Joseph Burner Smith
"The Emergence of an Ecological Way of Life"
Dissertation directed by Merold Westphal
The Emergence of an Ecological Way of Live.
Given that many of the issues and suggestions of the environmental movement have become part of the public domain and that environmental ethics is a booming field, but that the destruction of our planet continues, several concerns are raised. There are many environmentalist who believe that a transformation beyond what might be called a “wise use’ stance is called for – a transformation that goes beyond more recycling and more intelligent use of natural resources. These environmentalists call for a reconfiguration of both our relation to nature as well as our conception of ourselves. Do the conceptual resources and defining experiences exist that could underwrite a new way of life?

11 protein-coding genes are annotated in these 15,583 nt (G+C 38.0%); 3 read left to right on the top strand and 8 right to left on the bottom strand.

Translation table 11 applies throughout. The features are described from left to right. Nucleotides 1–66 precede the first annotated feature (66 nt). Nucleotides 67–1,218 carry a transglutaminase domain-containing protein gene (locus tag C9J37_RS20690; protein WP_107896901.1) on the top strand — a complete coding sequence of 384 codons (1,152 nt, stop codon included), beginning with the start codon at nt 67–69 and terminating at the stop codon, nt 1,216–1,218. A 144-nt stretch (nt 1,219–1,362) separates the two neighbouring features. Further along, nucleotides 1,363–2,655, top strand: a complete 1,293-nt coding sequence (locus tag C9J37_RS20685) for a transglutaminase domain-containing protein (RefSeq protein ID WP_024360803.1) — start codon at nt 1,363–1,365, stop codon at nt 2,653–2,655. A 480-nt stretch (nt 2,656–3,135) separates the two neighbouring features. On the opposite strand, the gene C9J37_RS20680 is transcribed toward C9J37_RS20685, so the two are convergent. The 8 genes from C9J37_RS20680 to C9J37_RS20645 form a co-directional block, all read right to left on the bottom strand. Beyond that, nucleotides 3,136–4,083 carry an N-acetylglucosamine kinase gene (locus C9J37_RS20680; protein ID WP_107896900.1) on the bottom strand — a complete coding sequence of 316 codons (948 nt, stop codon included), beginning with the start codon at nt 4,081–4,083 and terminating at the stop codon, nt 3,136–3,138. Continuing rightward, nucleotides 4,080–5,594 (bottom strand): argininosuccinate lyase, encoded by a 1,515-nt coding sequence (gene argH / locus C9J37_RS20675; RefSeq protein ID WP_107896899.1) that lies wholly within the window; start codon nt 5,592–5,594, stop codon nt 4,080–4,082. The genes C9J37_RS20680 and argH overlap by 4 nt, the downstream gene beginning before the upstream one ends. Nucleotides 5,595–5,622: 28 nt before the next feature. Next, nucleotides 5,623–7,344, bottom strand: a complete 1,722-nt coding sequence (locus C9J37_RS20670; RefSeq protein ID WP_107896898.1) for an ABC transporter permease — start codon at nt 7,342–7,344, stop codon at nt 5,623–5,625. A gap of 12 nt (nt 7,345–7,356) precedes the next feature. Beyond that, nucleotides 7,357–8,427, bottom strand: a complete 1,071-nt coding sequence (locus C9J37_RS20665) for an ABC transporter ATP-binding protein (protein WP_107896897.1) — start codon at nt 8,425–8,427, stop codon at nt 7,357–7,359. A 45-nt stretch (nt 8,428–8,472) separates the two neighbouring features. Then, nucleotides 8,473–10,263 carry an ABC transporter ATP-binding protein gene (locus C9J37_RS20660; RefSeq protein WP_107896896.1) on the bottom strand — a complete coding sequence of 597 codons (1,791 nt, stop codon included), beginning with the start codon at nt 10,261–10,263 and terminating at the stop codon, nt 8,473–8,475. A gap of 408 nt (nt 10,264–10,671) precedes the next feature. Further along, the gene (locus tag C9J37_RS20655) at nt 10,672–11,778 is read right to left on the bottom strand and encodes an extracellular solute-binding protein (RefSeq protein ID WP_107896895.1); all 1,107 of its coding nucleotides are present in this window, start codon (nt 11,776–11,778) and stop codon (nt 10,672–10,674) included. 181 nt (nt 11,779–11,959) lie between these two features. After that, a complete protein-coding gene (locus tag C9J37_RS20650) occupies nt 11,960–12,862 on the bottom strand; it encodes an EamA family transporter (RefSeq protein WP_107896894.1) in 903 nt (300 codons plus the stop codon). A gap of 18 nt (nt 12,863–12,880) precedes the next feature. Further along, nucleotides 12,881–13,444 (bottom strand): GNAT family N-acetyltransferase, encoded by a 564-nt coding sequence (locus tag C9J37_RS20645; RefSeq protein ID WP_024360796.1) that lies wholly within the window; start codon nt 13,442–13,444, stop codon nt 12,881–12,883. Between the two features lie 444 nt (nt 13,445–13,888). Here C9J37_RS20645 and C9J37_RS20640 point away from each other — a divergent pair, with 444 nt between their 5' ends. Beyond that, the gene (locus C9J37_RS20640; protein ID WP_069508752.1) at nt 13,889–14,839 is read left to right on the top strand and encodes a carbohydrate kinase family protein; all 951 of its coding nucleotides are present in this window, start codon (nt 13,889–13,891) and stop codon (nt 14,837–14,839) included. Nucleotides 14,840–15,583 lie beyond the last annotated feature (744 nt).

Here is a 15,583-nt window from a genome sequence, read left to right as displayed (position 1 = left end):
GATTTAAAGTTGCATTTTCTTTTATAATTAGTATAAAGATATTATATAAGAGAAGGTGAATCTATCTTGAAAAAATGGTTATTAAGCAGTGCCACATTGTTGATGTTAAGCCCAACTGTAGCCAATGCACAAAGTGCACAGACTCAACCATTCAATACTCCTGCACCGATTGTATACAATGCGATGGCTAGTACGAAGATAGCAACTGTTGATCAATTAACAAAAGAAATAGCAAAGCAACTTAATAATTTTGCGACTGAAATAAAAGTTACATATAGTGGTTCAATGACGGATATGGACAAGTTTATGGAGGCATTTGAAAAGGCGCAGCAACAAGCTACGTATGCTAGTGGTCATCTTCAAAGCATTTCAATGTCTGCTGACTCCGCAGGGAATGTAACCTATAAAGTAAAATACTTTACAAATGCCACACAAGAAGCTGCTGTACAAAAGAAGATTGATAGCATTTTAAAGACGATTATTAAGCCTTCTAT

I examine this possibility from two focal points. The first point examines the transcendental conditions of and the implications that follow what I take to be a new moral insight – that “we” the living generation must share this planet with future generations. What does the concept of future generations mean (as opposed to immediate descendants and posterity) and what kind of transgenerational community might be suggested? The other point I examine is the overdetermined experiential space of “living in the woods”. This experiential space seems to provide a way to live ‘beyond the ‘power lines’ that exhibits our technologically mediated society, while giving us a chance to articulate our new experience of nature as precious and fragile. Do thee focal points provide a way to talk about an ethics that departs from the traditional notion of ethics as a harmony with a larger order? Is there a need for an excessive, but sober ethics along Levinasian lines that would recognize our dependence upon nature, but transfigures our superiority to nature as evidenced by our destructive powers as a demand that we be ecologically responsible selves?